WWE Smackdown Vs Raw 2009 Xbox 360 (PAL) box  WWE Smackdown Vs Raw 2009 Playstation 3 (PAL) box  WWE Smackdown Vs Raw 2009 Wii (PAL) boxWWE Smackdown Vs Raw 2009 Playstation 2 (PAL) box   WWE Smackdown Vs Raw 2009 PSP (PAL) box  WWE Smackdown Vs Raw 2009 Nintendo DS (PAL) box 

Wrestling: A sport where grown men grapple each other to the floor. WWE: A soap opera like Eastenders but with more violence and grappling to the floor. Since its hay day in the early 90s the institution formerly known as the WWF, before the animal charity secured the name for themselves, has entertained many adolescent men and women. There have been many icons that went on to bigger things and infamy Heroes such as Hulk Hogan, “Stone Cold” Steve Austin and Dwayne “The Rock” Johnson. Some such as The Undertaker are still around, tossing their colleagues around the ring, week after week. The difference here is that Eastenders isn’t likely to have a video game made about it where you play as Barbara Windsor and go around nagging at everyone. As you can gather, I don’t watch soaps. But ones with constant staged violence not only hold a small amount of interest, they can also be made into a game.

There is an authentic look this time around, as all the entrances and models for the characters are mostly true to life. Each superstar has been designed with care to detail, from Jeff Hardy’s armbands to Triple H and his pulsating muscles. Odd blips such as the lack of tattoos on Randy Orton are forgivable when Mr Kennedy’s entire introduction is completely faithful to the material. What isn’t forgivable however, is the blocky N64 generation models for the audience. They actually look like they hired a bunch of paper people. On consoles capable of such warlock activities, one even has the cheek to hold up a sign saying “I’m in HD!” If a cardboard cut-out is high definition, then the Mona Lisa is Miss World 2009. Audio is authentic enough to keep the fans happy, with commentary being done by each of the commentators themselves and without too much repetition. After a while it will seem familiar, but it takes a long time for that to happen.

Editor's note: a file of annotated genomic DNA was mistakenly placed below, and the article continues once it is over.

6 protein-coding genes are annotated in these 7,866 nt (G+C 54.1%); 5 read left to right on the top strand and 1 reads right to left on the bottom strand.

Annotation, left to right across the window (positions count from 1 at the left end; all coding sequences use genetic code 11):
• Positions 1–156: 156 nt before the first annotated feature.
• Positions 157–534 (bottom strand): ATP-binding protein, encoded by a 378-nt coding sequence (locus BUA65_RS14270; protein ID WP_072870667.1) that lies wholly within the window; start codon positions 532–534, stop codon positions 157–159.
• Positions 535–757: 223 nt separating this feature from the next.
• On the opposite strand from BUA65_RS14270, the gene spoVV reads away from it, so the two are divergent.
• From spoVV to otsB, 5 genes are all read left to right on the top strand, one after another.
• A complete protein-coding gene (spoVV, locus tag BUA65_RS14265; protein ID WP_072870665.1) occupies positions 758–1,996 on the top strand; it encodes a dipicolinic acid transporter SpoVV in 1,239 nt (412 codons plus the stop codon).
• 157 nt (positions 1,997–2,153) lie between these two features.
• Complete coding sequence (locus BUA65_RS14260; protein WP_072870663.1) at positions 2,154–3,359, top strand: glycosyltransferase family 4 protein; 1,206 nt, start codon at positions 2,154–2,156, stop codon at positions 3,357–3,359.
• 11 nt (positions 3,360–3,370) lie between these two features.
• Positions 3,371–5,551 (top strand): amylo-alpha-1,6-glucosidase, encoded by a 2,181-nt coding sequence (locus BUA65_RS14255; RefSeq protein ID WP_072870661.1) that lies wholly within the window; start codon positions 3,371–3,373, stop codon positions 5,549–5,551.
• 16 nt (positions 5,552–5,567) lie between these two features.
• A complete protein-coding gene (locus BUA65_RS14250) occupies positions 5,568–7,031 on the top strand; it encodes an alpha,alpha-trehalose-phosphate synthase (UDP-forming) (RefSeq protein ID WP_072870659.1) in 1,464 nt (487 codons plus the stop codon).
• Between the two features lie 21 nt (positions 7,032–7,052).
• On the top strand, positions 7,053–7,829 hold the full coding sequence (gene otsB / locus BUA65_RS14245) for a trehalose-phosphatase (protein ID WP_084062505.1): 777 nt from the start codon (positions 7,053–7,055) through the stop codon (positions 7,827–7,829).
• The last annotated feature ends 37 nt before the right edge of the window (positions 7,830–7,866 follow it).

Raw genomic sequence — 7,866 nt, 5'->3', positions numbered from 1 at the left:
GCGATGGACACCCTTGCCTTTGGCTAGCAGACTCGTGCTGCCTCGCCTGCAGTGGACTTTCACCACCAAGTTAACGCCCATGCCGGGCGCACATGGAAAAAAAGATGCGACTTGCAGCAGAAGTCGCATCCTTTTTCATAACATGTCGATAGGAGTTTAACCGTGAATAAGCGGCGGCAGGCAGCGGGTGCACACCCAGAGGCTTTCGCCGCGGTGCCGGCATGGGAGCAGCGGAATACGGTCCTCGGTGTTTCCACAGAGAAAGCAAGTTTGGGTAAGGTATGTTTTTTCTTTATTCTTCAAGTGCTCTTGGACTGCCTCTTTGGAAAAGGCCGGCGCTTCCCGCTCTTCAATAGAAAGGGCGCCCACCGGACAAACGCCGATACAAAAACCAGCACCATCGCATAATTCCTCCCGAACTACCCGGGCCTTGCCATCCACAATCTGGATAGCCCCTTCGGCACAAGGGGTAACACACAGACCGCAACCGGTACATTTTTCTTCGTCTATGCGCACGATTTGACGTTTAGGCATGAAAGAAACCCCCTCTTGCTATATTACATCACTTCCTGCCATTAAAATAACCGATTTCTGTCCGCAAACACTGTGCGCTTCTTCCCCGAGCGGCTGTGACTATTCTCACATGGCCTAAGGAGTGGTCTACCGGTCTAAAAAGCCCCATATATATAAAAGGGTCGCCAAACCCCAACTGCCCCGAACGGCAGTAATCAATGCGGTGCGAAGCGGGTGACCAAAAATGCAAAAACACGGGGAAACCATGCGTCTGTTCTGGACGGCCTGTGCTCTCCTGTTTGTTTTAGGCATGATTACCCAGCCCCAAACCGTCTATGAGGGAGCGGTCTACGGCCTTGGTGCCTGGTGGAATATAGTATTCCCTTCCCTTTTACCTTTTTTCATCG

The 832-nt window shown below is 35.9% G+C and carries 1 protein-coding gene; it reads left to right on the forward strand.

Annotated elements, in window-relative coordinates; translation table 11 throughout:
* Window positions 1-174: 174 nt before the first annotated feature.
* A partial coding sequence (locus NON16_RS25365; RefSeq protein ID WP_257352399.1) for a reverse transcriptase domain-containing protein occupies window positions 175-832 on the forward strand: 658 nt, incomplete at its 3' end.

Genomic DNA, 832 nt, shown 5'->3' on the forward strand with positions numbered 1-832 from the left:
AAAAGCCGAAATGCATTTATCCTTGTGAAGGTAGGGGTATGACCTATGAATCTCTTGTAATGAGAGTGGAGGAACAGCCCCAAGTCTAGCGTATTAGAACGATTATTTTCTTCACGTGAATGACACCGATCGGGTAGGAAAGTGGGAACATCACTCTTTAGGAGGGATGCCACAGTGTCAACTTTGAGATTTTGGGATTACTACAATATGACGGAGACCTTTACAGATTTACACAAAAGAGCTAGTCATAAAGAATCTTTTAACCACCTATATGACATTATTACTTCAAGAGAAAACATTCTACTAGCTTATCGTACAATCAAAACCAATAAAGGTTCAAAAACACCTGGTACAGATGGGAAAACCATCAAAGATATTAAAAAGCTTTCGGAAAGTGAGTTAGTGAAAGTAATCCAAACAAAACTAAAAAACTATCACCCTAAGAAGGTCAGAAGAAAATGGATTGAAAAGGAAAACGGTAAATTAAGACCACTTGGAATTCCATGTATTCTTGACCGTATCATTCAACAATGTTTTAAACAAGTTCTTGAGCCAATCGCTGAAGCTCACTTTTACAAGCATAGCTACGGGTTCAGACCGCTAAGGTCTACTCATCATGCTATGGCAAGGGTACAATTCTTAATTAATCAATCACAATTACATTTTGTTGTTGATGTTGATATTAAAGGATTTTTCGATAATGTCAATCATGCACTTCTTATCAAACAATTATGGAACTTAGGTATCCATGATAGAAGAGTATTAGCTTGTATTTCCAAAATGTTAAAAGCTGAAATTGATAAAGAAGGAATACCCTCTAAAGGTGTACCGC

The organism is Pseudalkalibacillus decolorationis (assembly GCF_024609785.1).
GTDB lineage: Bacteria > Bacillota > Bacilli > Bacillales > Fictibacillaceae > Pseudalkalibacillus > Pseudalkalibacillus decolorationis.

Road to Wrestlemania mode is probably the most likely to be a campaign mode. Through the course of each character things will happen to that individual, up until the last fight at Wrestlemania. The plots are specifically designed for the game, bearing little details that have things in common with the real plotlines in the shows. Mostly the plotlines aren’t anything that the writer will be receiving an award to a standing ovation, but they’re interesting enough to keep you going. There are moments however that are just genius, the most obvious being during The Undertaker’s storyline when he makes a rival into a voodoo style zombie. Plotlines also have gameplay affects as well, like the interrogation phase of Chris Jericho’s campaign. Most of the unlockable content is hidden within the bonus objectives of some matches in the Road to Wrestlemania. There are a wide variety of optional goals, from making your opponent bleed to losing but indirectly. One of the campaigns uses two wrestlers and can be done co-operatively with another player. This usually leads to dominating the matches or smacking each other with your chosen superstar. They usually last about two to three hours each, but the co-op storyline along with one other requires more than one play-through to reveal all the secrets. The only issue really is that sometimes you’ll hardly do anything, whereas the rest you’ll have a lot to deal with. Handicap matches are usually the worst as you need to knock the partner(s) off the ringside before going for the win.

You also get a Career mode. This time you have complete freedom in which character you are, and you guide them through the years. You’ll challenge for titles when the opportunity comes along. Obviously this time around there is no plot to keep you interested that way, but along with the Road to Wrestlemania mode – bonuses are unlocked here. In the career mode you can also upgrade your chosen superstar by performing certain techniques. Charisma for example is upgraded by taunting using the D-pad and Submissions are upgraded by performing holds. It all makes sense really and depending on who you are, you’re more likely to perform some moves than others. In this mode, every single match type is available to you. The same is also true for Exhibition mode and Tournament mode. The former just lets you have single matches, while the latter will pit you against many others for a trophy. Most, if not all modes have some form of multiplayer version that can have up to four players. You’re not likely to be in danger of choosing the same person as there are a lot of unique characters to play as.

"Oh Mister Undurtaker, yer cow jacket seems to be on fiore."